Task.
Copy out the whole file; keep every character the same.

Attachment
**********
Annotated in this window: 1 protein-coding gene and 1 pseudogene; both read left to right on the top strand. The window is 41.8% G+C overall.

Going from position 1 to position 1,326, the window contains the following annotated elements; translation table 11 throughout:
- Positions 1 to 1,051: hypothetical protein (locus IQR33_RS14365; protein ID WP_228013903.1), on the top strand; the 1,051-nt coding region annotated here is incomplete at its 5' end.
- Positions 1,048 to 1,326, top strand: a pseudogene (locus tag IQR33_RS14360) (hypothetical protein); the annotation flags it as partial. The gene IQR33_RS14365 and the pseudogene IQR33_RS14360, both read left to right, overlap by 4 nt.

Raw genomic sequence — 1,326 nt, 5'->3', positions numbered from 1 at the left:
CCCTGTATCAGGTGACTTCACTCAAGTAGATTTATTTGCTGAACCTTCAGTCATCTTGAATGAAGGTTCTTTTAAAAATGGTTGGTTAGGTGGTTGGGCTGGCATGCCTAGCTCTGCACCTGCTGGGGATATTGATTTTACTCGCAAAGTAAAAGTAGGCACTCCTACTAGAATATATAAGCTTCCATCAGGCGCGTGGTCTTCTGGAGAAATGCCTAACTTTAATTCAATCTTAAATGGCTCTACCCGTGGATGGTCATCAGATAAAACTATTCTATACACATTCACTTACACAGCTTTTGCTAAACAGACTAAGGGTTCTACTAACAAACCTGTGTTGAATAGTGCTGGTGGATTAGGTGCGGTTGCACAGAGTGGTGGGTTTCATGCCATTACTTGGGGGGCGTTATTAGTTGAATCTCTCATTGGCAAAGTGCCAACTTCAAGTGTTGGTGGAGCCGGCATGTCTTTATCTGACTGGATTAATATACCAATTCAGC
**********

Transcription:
Annotated in this window: 1 protein-coding gene and 1 pseudogene; both read left to right on the top strand. The window is 41.8% G+C overall.

Going from position 1 to position 1,326, the window contains the following annotated elements; translation table 11 throughout:
- Positions 1 to 1,051: hypothetical protein (locus IQR33_RS14365; protein ID WP_228013903.1), on the top strand; the 1,051-nt coding region annotated here is incomplete at its 5' end.
- Positions 1,048 to 1,326, top strand: a pseudogene (locus tag IQR33_RS14360) (hypothetical protein); the annotation flags it as partial. The gene IQR33_RS14365 and the pseudogene IQR33_RS14360, both read left to right, overlap by 4 nt.

Raw genomic sequence — 1,326 nt, 5'->3', positions numbered from 1 at the left:
CCCTGTATCAGGTGACTTCACTCAAGTAGATTTATTTGCTGAACCTTCAGTCATCTTGAATGAAGGTTCTTTTAAAAATGGTTGGTTAGGTGGTTGGGCTGGCATGCCTAGCTCTGCACCTGCTGGGGATATTGATTTTACTCGCAAAGTAAAAGTAGGCACTCCTACTAGAATATATAAGCTTCCATCAGGCGCGTGGTCTTCTGGAGAAATGCCTAACTTTAATTCAATCTTAAATGGCTCTACCCGTGGATGGTCATCAGATAAAACTATTCTATACACATTCACTTACACAGCTTTTGCTAAACAGACTAAGGGTTCTACTAACAAACCTGTGTTGAATAGTGCTGGTGGATTAGGTGCGGTTGCACAGAGTGGTGGGTTTCATGCCATTACTTGGGGGGCGTTATTAGTTGAATCTCTCATTGGCAAAGTGCCAACTTCAAGTGTTGGTGGAGCCGGCATGTCTTTATCTGACTGGATTAATATACCAATTCAGC